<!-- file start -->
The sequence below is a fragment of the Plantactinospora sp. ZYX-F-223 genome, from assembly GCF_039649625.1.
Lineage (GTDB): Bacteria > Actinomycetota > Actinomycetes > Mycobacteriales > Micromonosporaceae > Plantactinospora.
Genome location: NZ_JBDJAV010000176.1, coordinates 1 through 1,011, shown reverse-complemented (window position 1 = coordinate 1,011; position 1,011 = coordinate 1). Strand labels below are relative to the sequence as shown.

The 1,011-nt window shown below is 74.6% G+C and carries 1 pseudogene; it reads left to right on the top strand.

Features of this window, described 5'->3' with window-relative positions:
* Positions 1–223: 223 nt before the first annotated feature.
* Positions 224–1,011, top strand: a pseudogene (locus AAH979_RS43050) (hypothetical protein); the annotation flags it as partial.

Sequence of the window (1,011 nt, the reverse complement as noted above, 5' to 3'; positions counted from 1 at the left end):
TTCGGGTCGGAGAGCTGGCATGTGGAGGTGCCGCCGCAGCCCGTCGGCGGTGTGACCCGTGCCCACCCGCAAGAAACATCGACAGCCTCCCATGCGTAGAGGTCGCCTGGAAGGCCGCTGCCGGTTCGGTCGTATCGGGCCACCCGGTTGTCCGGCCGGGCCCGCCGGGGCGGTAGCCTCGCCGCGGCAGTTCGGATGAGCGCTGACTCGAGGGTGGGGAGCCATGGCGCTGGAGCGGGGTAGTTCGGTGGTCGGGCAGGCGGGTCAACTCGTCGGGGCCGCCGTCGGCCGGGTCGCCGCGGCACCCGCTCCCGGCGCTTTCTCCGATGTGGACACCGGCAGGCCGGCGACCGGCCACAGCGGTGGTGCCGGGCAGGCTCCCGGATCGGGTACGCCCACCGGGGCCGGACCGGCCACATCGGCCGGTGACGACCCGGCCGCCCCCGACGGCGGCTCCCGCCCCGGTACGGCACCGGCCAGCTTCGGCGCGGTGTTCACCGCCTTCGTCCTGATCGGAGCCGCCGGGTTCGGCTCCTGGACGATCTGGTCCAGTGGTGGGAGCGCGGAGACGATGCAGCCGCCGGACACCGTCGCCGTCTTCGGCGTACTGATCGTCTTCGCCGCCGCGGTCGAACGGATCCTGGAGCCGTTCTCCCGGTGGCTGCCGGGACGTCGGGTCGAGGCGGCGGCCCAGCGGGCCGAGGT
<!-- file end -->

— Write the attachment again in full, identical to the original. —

The sequence below is a fragment of the Plantactinospora sp. ZYX-F-223 genome, from assembly GCF_039649625.1.
Lineage (GTDB): Bacteria > Actinomycetota > Actinomycetes > Mycobacteriales > Micromonosporaceae > Plantactinospora.
Genome location: NZ_JBDJAV010000176.1, coordinates 1 through 1,011, shown reverse-complemented (window position 1 = coordinate 1,011; position 1,011 = coordinate 1). Strand labels below are relative to the sequence as shown.

The 1,011-nt window shown below is 74.6% G+C and carries 1 pseudogene; it reads left to right on the top strand.

Features of this window, described 5'->3' with window-relative positions:
* Positions 1–223: 223 nt before the first annotated feature.
* Positions 224–1,011, top strand: a pseudogene (locus AAH979_RS43050) (hypothetical protein); the annotation flags it as partial.

Sequence of the window (1,011 nt, the reverse complement as noted above, 5' to 3'; positions counted from 1 at the left end):
TTCGGGTCGGAGAGCTGGCATGTGGAGGTGCCGCCGCAGCCCGTCGGCGGTGTGACCCGTGCCCACCCGCAAGAAACATCGACAGCCTCCCATGCGTAGAGGTCGCCTGGAAGGCCGCTGCCGGTTCGGTCGTATCGGGCCACCCGGTTGTCCGGCCGGGCCCGCCGGGGCGGTAGCCTCGCCGCGGCAGTTCGGATGAGCGCTGACTCGAGGGTGGGGAGCCATGGCGCTGGAGCGGGGTAGTTCGGTGGTCGGGCAGGCGGGTCAACTCGTCGGGGCCGCCGTCGGCCGGGTCGCCGCGGCACCCGCTCCCGGCGCTTTCTCCGATGTGGACACCGGCAGGCCGGCGACCGGCCACAGCGGTGGTGCCGGGCAGGCTCCCGGATCGGGTACGCCCACCGGGGCCGGACCGGCCACATCGGCCGGTGACGACCCGGCCGCCCCCGACGGCGGCTCCCGCCCCGGTACGGCACCGGCCAGCTTCGGCGCGGTGTTCACCGCCTTCGTCCTGATCGGAGCCGCCGGGTTCGGCTCCTGGACGATCTGGTCCAGTGGTGGGAGCGCGGAGACGATGCAGCCGCCGGACACCGTCGCCGTCTTCGGCGTACTGATCGTCTTCGCCGCCGCGGTCGAACGGATCCTGGAGCCGTTCTCCCGGTGGCTGCCGGGACGTCGGGTCGAGGCGGCGGCCCAGCGGGCCGAGGT